The Way Things Should Be (Bridie Jabour, Echo)
Claudia has returned to her hometown to get married. She should be happy, but instead she feels confused and sad, and running the gauntlet of her dysfunctional family in the week leading up to the wedding isn’t helping. Her mother is playing the martyr and making the wedding all about herself; Claudia can barely see her father without causing strife between her estranged parents; and being in such close quarters with her three siblings ignites old rivalries and opens old wounds. How is Claudia supposed to figure out if she should marry Dylan if she can’t even navigate her family relationships without stepping on a grenade? Journalist and debut writer Bridie Jabour has created a funny and relatable portrait of a dysfunctional family, capturing each of their inner lives in unique snapshots, and excavating the hidden fault lines that are present in even the closest relationships. It is all too easy to relate to this group of characters and their relationship struggles, career disappointments, girl-crushes and millennial dissatisfaction. The Way Things Should Be will appeal to readers who enjoy slice-of-life fiction, and fans of smart domestic comedies.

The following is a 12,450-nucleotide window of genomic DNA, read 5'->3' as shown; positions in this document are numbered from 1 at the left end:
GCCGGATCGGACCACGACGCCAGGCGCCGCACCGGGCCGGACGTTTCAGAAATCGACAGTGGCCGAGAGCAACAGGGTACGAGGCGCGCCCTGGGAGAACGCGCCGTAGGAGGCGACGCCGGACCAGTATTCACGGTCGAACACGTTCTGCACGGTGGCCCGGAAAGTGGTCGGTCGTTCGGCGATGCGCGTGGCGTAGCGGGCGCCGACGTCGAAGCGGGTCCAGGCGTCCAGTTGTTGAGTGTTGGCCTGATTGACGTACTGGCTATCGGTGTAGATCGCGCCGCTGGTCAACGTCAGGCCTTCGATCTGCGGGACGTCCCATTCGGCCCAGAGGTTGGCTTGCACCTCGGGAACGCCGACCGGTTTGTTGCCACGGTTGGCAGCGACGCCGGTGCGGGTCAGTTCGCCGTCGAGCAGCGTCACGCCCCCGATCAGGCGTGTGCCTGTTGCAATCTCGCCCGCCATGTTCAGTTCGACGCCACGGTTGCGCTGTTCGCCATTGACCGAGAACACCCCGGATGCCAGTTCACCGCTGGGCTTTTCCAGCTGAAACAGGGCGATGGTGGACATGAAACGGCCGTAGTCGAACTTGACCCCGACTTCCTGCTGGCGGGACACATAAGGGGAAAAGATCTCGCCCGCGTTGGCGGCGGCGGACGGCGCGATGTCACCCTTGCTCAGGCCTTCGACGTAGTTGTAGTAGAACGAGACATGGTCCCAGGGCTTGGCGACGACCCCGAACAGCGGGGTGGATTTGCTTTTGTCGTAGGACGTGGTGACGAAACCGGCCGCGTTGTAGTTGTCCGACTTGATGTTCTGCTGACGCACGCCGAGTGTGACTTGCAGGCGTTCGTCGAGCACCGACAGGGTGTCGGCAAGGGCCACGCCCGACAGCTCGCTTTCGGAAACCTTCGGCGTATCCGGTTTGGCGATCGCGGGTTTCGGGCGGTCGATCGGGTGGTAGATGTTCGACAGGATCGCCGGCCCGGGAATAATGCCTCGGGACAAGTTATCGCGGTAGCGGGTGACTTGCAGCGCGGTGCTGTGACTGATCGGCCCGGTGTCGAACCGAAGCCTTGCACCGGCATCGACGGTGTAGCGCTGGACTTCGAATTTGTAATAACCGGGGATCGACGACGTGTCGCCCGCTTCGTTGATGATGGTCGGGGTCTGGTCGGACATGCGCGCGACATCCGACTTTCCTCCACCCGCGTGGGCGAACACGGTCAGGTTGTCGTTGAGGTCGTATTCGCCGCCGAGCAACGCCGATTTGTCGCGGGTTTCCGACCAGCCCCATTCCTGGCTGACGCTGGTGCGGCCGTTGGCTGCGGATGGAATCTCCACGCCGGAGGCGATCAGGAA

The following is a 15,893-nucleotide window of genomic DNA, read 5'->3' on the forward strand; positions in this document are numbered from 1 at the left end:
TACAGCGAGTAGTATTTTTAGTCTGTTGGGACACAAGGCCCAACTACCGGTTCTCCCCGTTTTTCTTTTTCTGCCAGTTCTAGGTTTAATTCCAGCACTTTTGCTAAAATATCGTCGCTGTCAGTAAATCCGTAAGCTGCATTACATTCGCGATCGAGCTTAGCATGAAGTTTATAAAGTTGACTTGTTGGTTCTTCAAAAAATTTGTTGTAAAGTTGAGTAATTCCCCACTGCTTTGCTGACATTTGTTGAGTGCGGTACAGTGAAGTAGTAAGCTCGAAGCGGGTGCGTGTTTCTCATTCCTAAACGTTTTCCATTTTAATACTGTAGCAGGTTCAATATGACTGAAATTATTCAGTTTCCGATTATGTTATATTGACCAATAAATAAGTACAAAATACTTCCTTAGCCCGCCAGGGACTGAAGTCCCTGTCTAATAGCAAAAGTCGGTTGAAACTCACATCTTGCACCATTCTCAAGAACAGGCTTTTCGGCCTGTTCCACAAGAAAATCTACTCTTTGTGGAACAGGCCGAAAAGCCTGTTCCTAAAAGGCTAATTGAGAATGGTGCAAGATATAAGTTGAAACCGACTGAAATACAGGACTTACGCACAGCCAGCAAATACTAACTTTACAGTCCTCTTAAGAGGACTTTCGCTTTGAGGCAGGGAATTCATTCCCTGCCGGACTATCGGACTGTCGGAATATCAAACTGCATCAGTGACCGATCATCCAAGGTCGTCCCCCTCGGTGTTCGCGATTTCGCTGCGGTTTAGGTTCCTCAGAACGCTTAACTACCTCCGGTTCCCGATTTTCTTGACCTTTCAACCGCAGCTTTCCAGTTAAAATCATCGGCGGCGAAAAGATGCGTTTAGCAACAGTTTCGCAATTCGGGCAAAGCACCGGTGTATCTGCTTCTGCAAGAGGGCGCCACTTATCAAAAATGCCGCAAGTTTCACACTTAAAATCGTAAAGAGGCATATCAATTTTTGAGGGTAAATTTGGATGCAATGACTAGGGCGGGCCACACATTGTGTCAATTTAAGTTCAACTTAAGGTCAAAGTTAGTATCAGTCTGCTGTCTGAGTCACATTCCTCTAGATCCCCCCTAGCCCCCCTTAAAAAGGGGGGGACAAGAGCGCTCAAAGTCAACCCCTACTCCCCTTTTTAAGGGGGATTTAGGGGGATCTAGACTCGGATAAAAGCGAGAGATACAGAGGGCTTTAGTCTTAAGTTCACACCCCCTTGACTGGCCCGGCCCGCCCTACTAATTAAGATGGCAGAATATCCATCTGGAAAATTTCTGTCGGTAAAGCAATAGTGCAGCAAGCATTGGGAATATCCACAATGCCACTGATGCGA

Kate McDonell is a primary literacy editor and former bookseller at Dymocks Camberwell